Saturday, October 06, 2007

Our movie for the 6th Day of Halloween is the classic CITY OF THE DEAD (1960) otherwise known here in the colonies as HORROR HOTEL. What would Halloween be without a lot of witches running around. Although, more correctly, these are Satanists complete with hooded robes and sacrificial altar. This is without doubt one of the best horror films of the 1960's (and that's saying something). Directed by John Llewellyn Moxey (who would later helm the history-making highest-rated TV movie "The Night Stalker") gives us a classic spookfest from beginning to end. The film also features Christopher Lee as well as creepy, sepulchral-voiced Valentine Dyall and incredibly witchy Patricia Jessel.
The movie opens with witch Elisabeth Selwyn (Patricia Jessel) being burned at the stack as her satanic buddy Jethrow Keane (Valentine Dyall) watches on helplessly. Selwyn naturally curses the entire town of Whitewood (like any good card-carrying Satanist should) and cackles as she goes up in smoke. Fast forward to the 1960 college classroom of Christopher Lee retelling the story. His one student Nan Barlow (Venetia Stevenson) wants to write a research paper about witchcraft in New England and her thoughtful professer Christopher Lee suggests his old home town of Whitewood; where Selwyn burning took place. Bad idea.
On the drive in (through fog so thick it practically dents her fender), Nan picks up a hitchhiker -- why, if it isn't ole Valentine Dyall!!! After providing Nan with a cryptic conversation, he vanishes from the car like he was never there. The town of Whitewood Nan finds herself in is shrouded even MORE heavily in thick fog and looks like it oughta be condemned. Strange folk wander VERRRRRRRRRRY SLOWLY through the streets shooting Nan strange looks. The hotel Nan's staying in is suitably called "The Raven's Inn" and is run by a Mrs. Newlys. Are you good at Scrabble??? Then you should already know that Newlys is Selwyn and SHE'S played by good ole Patricia Jessel! Things aren't looking good for are blonde co-ed. In fact, you may be quite surprised at what happens next . . .unless you've seen Alfred Hitchcock's Psycho, of course.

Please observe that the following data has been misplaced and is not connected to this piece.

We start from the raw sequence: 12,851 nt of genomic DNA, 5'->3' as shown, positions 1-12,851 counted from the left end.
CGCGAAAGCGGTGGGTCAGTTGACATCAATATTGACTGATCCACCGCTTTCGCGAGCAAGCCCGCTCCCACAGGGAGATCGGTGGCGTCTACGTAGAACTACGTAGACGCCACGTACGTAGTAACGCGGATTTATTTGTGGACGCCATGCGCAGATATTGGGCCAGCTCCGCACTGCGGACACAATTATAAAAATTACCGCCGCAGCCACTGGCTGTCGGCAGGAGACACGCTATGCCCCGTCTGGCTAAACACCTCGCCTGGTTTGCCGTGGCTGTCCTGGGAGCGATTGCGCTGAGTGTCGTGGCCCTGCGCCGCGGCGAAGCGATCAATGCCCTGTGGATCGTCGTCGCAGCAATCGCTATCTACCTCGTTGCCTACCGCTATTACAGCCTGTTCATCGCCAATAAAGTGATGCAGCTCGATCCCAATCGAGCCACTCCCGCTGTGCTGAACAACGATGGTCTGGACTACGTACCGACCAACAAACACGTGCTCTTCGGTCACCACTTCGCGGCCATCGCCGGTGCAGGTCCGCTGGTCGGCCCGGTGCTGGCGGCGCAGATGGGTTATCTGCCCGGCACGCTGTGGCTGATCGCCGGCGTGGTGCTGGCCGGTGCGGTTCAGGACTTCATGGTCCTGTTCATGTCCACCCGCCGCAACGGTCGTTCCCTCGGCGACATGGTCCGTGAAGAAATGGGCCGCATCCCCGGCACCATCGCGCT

The atmosphere in "CITY OF THE DEAD" practically oozes out of your television set. In fact, right now where I am it's actually foggy outside -- and I didn't even plan it this way. All the performances in the film are top notch and lend a lot of weight to the goings-on. One note about Venetia Stevenson -- her real life is almost as unbelievable as her surroundings in "CITY OF THE DEAD". Venetia is the daughter of Robert Stephenson (director of many Disney films from "Mary Poppins" to "Bedknobs and Broomsticks") and Anna Lee (venerable Lila Quartermain on General Hospital and co-star of "Bedlam" and "The Man Who Changed His Mind" both alongside Boris Karloff). But that's not all. Venetia Stephenson was first married to Russ Tamblyn (you know -- "Seven Brides for Seven Brothers", "West Side Story", the classic ghost movie "The Haunting" and "Twin Peaks") . . .divorced him, then married Don Everly (of the Everly Brothers). The daughter who resulted from this marriage was Erin Everly -- who would later marry Axl Rose and inspire the Guns N' Roses song "Sweet Child of Mine". So, after all this, Venetia Stephenson was Axl Rose's mother-in-law!
So, if you've never seen "CITY OF THE DEAD", you owe it to yourself to catch it. . . because I can't think of anything more Halloweenier!

2 comments:

Cheekies said...